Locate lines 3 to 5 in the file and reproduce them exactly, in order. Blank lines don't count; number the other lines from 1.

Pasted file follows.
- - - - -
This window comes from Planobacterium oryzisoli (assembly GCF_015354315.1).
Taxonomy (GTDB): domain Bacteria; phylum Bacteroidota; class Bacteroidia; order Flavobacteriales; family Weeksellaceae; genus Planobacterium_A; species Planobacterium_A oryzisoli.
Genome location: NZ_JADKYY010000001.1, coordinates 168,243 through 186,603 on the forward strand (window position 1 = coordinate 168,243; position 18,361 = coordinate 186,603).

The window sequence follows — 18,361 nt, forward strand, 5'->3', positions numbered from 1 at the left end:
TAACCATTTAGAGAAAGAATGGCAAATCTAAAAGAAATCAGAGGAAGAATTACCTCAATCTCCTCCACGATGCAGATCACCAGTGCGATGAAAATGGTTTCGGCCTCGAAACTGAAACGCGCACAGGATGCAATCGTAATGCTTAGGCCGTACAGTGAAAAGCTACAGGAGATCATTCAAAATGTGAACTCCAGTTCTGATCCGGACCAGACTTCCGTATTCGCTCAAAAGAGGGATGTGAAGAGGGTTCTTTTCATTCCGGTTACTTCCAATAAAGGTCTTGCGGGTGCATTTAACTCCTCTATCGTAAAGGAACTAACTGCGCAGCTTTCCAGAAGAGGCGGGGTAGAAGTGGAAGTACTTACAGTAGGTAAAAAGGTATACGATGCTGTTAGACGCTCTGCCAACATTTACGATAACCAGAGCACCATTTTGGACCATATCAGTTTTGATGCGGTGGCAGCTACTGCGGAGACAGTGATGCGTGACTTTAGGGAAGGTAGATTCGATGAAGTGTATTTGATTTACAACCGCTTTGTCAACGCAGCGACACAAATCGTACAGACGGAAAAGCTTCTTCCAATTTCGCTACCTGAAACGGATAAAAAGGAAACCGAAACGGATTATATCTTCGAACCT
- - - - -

Genome location: NZ_JADKYY010000001.1, coordinates 168,243 through 186,603 on the forward strand (window position 1 = coordinate 168,243; position 18,361 = coordinate 186,603).

The window sequence follows — 18,361 nt, forward strand, 5'->3', positions numbered from 1 at the left end:
TAACCATTTAGAGAAAGAATGGCAAATCTAAAAGAAATCAGAGGAAGAATTACCTCAATCTCCTCCACGATGCAGATCACCAGTGCGATGAAAATGGTTTCGGCCTCGAAACTGAAACGCGCACAGGATGCAATCGTAATGCTTAGGCCGTACAGTGAAAAGCTACAGGAGATCATTCAAAATGTGAACTCCAGTTCTGATCCGGACCAGACTTCCGTATTCGCTCAAAAGAGGGATGTGAAGAGGGTTCTTTTCATTCCGGTTACTTCCAATAAAGGTCTTGCGGGTGCATTTAACTCCTCTATCGTAAAGGAACTAACTGCGCAGCTTTCCAGAAGAGGCGGGGTAGAAGTGGAAGTACTTACAGTAGGTAAAAAGGTATACGATGCTGTTAGACGCTCTGCCAACATTTACGATAACCAGAGCACCATTTTGGACCATATCAGTTTTGATGCGGTGGCAGCTACTGCGGAGACAGTGATGCGTGACTTTAGGGAAGGTAGATTCGATGAAGTGTATTTGATTTACAACCGCTTTGTCAACGCAGCGACACAAATCGTACAGACGGAAAAGCTTCTTCCAATTTCGCTACCTGAAACGGATAAAAAGGAAACCGAAACGGATTATATCTTCGAACCT